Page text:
KCRW says bike events are going to be all over the county this week; case in point, Santa Clarita celebrates the Tour of California and Bike to Work Day on Wednesday and Thursday, respectively. KNBC-4 looks at Bike Week activities in Pasadena, while Santa Monica’s Cynergy Cycles is offering a 15% discount all week.

The LA Daily News provides a preview of the week’s events, though someone should explain to them that the point of bicycling is to keep the rubber side down.

And Performance Bike in Santa Monica, which recently moved into the old Wilshire Theater, is appropriately hosting a series of movies at 7 pm each Tuesday throughout May’s Bike Month.

  • 5/5 – Breaking Away
  • 5/12 – American Flyers
  • 5/19 – Pee Wee’s Big Adventure
  • 5/26 – The Bicycle Thief

Admission is free; bring a chair to sit on. Thanks to Jon Riddle for the heads-up.

……..

One more semi-Bike Week event this week.

This Friday, there will be fundraiser for Ride 2 Recovery at Bob’s Big Boy in Burbank from 3 pm to 9 pm. The event is being held by 14-year old Michelle Morlock to raise $3000 in donations to the organization; the donation will allow her to ride 400 miles with wounded vets from West Point to Annapolis.

If you’re not familiar with Ride 2 Recovery, the group uses bicycling to help veterans, many of whom have suffered life changing injuries, heal from their wounds and come all the way home from the trauma of war.

The highlight of the event will be a chance to meet 94-year old Lt. Col. Robert Friend, one of the last surviving members of the Tuskegee Airmen, one of the most legendary military units of World War II. He will be available for photos and autographs in the parking lot; a donation jar will be available, and if you present the flyer inside, Bob’s Big Boy will donate 15% of your meal ticket to Ride 2 Recovery.

The Airmen not only fought the Nazis, but had to fight discrimination in the army to defend a country where they were treated as second-class citizens. They arguably did as much as anyone to integrate the military and end legal discrimination in America, by proving that African Americans could not only be as good as any other flyers, but were among the best to fight on either side.

My father, who was in his 40’s when I was born, fought in both Europe and the Pacific. He often said he wanted to meet one of the Tuskegee Airmen just to shake his hand and thank him for what they did.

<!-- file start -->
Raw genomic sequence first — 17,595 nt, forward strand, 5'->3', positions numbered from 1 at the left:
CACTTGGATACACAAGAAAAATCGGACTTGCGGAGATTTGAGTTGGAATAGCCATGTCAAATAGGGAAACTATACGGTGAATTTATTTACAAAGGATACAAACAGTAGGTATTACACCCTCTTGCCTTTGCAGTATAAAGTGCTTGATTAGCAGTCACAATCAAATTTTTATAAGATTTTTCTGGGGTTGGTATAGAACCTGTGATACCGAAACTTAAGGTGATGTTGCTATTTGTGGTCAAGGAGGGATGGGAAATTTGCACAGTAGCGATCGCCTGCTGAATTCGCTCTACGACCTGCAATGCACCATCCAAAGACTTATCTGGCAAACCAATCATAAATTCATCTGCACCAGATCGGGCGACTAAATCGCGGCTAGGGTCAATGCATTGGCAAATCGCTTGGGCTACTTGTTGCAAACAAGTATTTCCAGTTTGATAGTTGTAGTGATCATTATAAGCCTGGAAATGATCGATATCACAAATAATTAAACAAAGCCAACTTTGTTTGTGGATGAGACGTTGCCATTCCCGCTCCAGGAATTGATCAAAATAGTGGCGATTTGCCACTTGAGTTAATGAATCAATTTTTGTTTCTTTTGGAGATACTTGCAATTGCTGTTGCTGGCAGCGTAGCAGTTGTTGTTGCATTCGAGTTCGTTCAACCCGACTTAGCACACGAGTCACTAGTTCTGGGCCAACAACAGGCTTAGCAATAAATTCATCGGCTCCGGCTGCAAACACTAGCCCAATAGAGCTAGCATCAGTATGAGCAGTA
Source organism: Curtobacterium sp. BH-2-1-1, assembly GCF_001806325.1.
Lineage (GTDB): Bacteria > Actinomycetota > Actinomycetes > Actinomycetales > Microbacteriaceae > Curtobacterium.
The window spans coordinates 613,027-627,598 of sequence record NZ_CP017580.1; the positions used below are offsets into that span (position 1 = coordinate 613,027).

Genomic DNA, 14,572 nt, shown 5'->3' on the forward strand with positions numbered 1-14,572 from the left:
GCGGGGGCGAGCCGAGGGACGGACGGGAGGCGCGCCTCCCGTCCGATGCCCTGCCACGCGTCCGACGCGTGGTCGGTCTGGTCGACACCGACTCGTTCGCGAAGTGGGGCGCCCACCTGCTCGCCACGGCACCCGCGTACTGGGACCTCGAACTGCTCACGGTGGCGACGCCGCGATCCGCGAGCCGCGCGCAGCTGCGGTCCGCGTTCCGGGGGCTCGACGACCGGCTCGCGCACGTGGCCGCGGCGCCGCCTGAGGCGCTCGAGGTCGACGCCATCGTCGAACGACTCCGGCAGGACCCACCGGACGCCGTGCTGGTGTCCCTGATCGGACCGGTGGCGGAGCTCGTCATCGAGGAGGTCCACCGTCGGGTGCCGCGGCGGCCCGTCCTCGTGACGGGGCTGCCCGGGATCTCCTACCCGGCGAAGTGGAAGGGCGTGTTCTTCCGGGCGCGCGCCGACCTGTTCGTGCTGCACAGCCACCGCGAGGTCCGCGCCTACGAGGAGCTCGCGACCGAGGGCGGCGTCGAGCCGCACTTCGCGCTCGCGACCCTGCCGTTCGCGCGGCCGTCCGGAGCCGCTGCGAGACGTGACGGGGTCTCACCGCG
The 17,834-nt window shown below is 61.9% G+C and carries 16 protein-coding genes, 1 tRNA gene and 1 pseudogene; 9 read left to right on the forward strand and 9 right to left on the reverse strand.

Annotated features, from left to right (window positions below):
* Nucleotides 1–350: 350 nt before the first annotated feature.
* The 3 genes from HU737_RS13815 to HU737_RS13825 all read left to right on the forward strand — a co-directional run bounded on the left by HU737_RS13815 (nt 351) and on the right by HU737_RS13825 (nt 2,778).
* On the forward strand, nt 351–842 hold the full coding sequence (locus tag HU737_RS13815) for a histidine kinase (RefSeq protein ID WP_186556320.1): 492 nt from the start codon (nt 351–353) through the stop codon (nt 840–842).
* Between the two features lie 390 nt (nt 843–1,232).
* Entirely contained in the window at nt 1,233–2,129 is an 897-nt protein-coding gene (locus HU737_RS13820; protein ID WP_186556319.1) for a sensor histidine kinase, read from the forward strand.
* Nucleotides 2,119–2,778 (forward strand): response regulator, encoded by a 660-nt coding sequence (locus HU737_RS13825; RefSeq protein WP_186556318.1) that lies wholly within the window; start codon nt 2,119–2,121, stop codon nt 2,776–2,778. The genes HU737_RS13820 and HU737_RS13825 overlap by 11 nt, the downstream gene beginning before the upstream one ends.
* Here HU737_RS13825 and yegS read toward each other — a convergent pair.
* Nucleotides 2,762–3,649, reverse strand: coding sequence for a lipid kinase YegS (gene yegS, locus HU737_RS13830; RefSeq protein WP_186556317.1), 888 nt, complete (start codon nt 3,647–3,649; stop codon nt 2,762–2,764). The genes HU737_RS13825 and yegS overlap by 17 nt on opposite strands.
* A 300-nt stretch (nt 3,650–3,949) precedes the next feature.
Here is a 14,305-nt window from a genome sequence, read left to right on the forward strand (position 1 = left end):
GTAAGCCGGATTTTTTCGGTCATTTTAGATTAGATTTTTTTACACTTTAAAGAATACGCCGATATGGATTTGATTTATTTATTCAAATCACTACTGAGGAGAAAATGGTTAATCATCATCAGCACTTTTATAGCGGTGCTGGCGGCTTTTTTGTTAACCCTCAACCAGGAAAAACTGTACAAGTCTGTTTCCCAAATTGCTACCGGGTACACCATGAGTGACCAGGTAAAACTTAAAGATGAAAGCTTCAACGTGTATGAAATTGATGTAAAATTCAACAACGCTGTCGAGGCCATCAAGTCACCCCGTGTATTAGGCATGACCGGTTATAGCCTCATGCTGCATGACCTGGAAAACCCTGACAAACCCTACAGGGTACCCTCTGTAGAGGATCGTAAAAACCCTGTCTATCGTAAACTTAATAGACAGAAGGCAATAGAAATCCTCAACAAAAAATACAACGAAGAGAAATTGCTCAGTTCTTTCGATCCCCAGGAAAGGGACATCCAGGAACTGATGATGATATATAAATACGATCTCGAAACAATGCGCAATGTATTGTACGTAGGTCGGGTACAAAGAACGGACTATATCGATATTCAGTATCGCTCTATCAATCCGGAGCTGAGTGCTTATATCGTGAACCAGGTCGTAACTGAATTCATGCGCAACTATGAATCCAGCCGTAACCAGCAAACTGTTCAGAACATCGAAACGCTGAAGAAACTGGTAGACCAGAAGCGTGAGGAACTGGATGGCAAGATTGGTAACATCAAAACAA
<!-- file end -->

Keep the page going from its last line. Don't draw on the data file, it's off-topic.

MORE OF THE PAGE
On Friday, I hope to do it for him.

……..

It’s been awhile since we’ve held a contest on here. So in honor of Bike Week, let’s do something about that right now.

Pilgrim Wheels - front coverLast week, I received a press release announcing a new book by Colorado author Neil Hanson, Pilgrim Wheels: Reflections of a Cyclist Crossing America.

Here’s the description from the publisher:

An inspirational story of journey, discovery, and place, Pilgrim Wheels describes Neil Hanson’s 2011 journey by bicycle across the United States. His bicycle ride becomes the canvas for an incredible adventure: a pilgrimage of wonder as he explores the people he meets along the path, the obstacles he faces, the pain he endures, and the boundless joy he achieves as he completes the first half of his journey to the humid farmland east of Medicine Lodge, Kansas. A beautifully written and reflective memoir, Pilgrim Wheels provides a glimpse into the sweetness of physical achievement, the inspired awe that comes from the sheer beauty of our country’s majestic back roads, and the warmth and love shared by the people who welcome Hanson into their lives along the way.

You can read more about the book and the author on his website.

Hanson has generously offered to give a copy of the book to a lucky BikinginLA reader. All you have to do is click the link below and enter with your Facebook account or email address by end of day Friday.

Win a copy of Pilgrim Wheels!

Good luck!

……..

Westwood has been famous in recent years for the ridiculous 275 foot long bike lane on Galey Avenue in Westwood.

Now Richard Rosenthal sends photographic evidence of an even more absurd bike lane on Sepulveda Blvd in El Segundo.

The lane channels bike riders to the left of right turning cars for a whopping 50 yards, if that, before throwing them back into traffic on the busy, high speed thoroughfare.

Sepulvrda Bike Lane

……..

The Amgen Tour of California is underway, as Mark Cavendish wins the first stage; allergies knocked California’s Andrew Talansky out of the race.

The LA Times says New Jersey native Carter Jones is excited to be back in the US racing on American soil. Before the race even started, though, a woman taking a wide turn on a Sacramento area bike path took out some of the pros out on a training ride, including Peter Sagan.